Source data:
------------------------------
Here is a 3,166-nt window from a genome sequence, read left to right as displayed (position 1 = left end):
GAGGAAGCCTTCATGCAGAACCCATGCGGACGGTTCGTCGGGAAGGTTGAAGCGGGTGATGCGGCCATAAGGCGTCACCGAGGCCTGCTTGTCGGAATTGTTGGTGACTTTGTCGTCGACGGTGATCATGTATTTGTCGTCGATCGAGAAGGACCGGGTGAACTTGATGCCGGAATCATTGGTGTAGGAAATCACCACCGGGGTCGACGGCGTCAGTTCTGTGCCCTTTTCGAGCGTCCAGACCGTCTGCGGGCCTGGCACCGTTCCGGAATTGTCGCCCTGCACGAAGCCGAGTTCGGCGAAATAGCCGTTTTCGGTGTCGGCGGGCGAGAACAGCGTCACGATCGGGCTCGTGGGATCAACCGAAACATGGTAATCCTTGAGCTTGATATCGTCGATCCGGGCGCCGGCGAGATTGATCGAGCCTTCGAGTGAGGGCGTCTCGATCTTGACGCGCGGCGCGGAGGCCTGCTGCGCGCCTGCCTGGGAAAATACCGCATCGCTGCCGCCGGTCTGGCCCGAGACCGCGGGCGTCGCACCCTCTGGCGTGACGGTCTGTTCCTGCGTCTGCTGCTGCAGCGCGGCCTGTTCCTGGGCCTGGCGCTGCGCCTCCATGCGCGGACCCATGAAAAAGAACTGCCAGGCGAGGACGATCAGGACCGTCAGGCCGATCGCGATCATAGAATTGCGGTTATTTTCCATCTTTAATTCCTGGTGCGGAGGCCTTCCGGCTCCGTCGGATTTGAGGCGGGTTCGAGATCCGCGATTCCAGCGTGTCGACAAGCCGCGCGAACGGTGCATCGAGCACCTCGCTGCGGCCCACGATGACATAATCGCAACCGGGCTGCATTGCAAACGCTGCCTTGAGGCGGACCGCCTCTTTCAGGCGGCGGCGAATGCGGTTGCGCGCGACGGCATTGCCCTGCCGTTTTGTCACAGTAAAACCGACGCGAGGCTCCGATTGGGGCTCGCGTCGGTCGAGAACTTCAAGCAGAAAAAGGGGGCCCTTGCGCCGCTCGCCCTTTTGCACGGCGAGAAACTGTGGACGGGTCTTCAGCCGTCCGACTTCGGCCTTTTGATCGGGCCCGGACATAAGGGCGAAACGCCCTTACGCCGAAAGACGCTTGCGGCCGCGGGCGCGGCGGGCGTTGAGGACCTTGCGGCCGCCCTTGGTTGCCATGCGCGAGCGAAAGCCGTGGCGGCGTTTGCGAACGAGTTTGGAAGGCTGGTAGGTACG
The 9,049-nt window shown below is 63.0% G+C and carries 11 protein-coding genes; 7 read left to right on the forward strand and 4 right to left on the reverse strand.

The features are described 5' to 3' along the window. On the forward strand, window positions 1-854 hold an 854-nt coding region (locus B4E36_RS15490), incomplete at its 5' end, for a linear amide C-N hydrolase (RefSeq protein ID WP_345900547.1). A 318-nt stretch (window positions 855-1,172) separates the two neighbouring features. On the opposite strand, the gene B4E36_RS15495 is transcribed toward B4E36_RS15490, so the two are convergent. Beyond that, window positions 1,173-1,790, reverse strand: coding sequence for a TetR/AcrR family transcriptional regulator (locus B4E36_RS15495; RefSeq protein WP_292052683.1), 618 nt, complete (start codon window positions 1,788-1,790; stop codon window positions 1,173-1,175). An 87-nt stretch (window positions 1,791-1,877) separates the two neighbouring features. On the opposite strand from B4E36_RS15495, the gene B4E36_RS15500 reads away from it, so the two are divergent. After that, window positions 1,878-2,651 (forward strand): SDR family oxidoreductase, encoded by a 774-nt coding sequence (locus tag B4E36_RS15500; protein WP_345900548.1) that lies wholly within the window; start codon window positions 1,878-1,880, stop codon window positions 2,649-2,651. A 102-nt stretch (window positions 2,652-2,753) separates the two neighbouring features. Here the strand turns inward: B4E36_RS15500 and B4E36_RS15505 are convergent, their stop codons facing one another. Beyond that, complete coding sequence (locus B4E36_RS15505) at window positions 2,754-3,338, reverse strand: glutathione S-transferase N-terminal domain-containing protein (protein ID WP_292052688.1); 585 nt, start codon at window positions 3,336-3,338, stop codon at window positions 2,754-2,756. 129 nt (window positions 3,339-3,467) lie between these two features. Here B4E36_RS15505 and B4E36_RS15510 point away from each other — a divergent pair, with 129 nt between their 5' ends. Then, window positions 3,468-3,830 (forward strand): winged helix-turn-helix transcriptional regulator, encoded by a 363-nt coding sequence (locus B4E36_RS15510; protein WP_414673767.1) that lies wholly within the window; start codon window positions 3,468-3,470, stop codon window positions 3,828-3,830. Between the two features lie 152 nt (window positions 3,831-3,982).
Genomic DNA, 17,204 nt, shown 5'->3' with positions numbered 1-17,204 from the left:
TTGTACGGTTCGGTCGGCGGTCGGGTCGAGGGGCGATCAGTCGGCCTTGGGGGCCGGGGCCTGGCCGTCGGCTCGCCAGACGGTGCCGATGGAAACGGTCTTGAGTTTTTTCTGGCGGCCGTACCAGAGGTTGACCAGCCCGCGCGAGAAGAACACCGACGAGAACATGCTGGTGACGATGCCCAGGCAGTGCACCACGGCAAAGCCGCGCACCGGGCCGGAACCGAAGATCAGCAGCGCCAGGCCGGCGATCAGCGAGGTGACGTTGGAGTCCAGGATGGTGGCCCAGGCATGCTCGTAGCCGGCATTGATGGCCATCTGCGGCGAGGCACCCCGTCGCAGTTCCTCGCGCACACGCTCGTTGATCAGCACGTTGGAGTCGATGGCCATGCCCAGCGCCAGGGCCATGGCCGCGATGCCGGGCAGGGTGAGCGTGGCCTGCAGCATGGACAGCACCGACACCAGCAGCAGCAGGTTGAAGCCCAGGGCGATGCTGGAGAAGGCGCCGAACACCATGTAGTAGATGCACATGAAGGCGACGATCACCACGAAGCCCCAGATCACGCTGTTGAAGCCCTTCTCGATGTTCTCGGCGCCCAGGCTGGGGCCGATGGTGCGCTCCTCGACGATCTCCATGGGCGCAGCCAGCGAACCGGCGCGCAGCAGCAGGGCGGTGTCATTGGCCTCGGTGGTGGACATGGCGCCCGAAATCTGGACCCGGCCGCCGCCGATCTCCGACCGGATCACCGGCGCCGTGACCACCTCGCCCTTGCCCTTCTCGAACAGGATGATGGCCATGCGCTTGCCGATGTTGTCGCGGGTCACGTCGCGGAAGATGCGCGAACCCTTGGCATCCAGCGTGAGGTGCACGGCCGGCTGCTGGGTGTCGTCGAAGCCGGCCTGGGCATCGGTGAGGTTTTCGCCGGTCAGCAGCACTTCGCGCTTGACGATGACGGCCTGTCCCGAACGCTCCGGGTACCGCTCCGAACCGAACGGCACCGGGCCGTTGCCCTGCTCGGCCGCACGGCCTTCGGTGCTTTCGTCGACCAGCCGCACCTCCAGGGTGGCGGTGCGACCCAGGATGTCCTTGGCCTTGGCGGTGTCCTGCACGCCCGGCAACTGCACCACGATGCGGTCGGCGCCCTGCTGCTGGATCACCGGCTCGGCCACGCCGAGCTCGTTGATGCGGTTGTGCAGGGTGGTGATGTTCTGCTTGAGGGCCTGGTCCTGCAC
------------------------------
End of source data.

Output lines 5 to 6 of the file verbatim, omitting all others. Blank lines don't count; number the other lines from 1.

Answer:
Genomic DNA, 17,204 nt, shown 5'->3' with positions numbered 1-17,204 from the left:
TTGTACGGTTCGGTCGGCGGTCGGGTCGAGGGGCGATCAGTCGGCCTTGGGGGCCGGGGCCTGGCCGTCGGCTCGCCAGACGGTGCCGATGGAAACGGTCTTGAGTTTTTTCTGGCGGCCGTACCAGAGGTTGACCAGCCCGCGCGAGAAGAACACCGACGAGAACATGCTGGTGACGATGCCCAGGCAGTGCACCACGGCAAAGCCGCGCACCGGGCCGGAACCGAAGATCAGCAGCGCCAGGCCGGCGATCAGCGAGGTGACGTTGGAGTCCAGGATGGTGGCCCAGGCATGCTCGTAGCCGGCATTGATGGCCATCTGCGGCGAGGCACCCCGTCGCAGTTCCTCGCGCACACGCTCGTTGATCAGCACGTTGGAGTCGATGGCCATGCCCAGCGCCAGGGCCATGGCCGCGATGCCGGGCAGGGTGAGCGTGGCCTGCAGCATGGACAGCACCGACACCAGCAGCAGCAGGTTGAAGCCCAGGGCGATGCTGGAGAAGGCGCCGAACACCATGTAGTAGATGCACATGAAGGCGACGATCACCACGAAGCCCCAGATCACGCTGTTGAAGCCCTTCTCGATGTTCTCGGCGCCCAGGCTGGGGCCGATGGTGCGCTCCTCGACGATCTCCATGGGCGCAGCCAGCGAACCGGCGCGCAGCAGCAGGGCGGTGTCATTGGCCTCGGTGGTGGACATGGCGCCCGAAATCTGGACCCGGCCGCCGCCGATCTCCGACCGGATCACCGGCGCCGTGACCACCTCGCCCTTGCCCTTCTCGAACAGGATGATGGCCATGCGCTTGCCGATGTTGTCGCGGGTCACGTCGCGGAAGATGCGCGAACCCTTGGCATCCAGCGTGAGGTGCACGGCCGGCTGCTGGGTGTCGTCGAAGCCGGCCTGGGCATCGGTGAGGTTTTCGCCGGTCAGCAGCACTTCGCGCTTGACGATGACGGCCTGTCCCGAACGCTCCGGGTACCGCTCCGAACCGAACGGCACCGGGCCGTTGCCCTGCTCGGCCGCACGGCCTTCGGTGCTTTCGTCGACCAGCCGCACCTCCAGGGTGGCGGTGCGACCCAGGATGTCCTTGGCCTTGGCGGTGTCCTGCACGCCCGGCAACTGCACCACGATGCGGTCGGCGCCCTGCTGCTGGATCACCGGCTCGGCCACGCCGAGCTCGTTGATGCGGTTGTGCAGGGTGGTGATGTTCTGCTTGAGGGCCTGGTCCTGCAC